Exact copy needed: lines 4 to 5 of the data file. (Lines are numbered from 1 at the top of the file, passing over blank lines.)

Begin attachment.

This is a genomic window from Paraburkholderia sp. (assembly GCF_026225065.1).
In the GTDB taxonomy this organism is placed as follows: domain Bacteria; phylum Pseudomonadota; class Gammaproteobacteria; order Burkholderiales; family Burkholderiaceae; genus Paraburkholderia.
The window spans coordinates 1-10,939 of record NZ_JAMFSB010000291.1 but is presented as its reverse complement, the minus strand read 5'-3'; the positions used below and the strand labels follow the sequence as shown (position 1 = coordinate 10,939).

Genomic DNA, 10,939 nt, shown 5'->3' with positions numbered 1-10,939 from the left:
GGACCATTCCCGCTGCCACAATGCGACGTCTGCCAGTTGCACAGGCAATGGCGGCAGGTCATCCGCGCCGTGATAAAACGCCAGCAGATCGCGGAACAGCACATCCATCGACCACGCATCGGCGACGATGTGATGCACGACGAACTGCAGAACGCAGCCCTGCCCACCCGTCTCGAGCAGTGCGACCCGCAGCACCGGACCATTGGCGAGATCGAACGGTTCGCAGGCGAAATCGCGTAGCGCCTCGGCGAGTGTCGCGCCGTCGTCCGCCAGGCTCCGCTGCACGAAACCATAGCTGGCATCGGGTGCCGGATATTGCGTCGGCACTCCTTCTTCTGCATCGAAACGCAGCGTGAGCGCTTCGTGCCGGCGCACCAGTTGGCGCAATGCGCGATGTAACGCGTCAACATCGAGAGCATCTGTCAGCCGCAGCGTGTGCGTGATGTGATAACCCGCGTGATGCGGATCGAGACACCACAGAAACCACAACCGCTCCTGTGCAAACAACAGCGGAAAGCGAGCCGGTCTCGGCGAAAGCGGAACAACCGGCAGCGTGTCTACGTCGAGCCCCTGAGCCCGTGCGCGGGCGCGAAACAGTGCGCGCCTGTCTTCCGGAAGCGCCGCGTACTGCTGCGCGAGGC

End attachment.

Genomic DNA, 10,939 nt, shown 5'->3' with positions numbered 1-10,939 from the left:
GGACCATTCCCGCTGCCACAATGCGACGTCTGCCAGTTGCACAGGCAATGGCGGCAGGTCATCCGCGCCGTGATAAAACGCCAGCAGATCGCGGAACAGCACATCCATCGACCACGCATCGGCGACGATGTGATGCACGACGAACTGCAGAACGCAGCCCTGCCCACCCGTCTCGAGCAGTGCGACCCGCAGCACCGGACCATTGGCGAGATCGAACGGTTCGCAGGCGAAATCGCGTAGCGCCTCGGCGAGTGTCGCGCCGTCGTCCGCCAGGCTCCGCTGCACGAAACCATAGCTGGCATCGGGTGCCGGATATTGCGTCGGCACTCCTTCTTCTGCATCGAAACGCAGCGTGAGCGCTTCGTGCCGGCGCACCAGTTGGCGCAATGCGCGATGTAACGCGTCAACATCGAGAGCATCTGTCAGCCGCAGCGTGTGCGTGATGTGATAACCCGCGTGATGCGGATCGAGACACCACAGAAACCACAACCGCTCCTGTGCAAACAACAGCGGAAAGCGAGCCGGTCTCGGCGAAAGCGGAACAACCGGCAGCGTGTCTACGTCGAGCCCCTGAGCCCGTGCGCGGGCGCGAAACAGTGCGCGCCTGTCTTCCGGAAGCGCCGCGTACTGCTGCGCGAGGC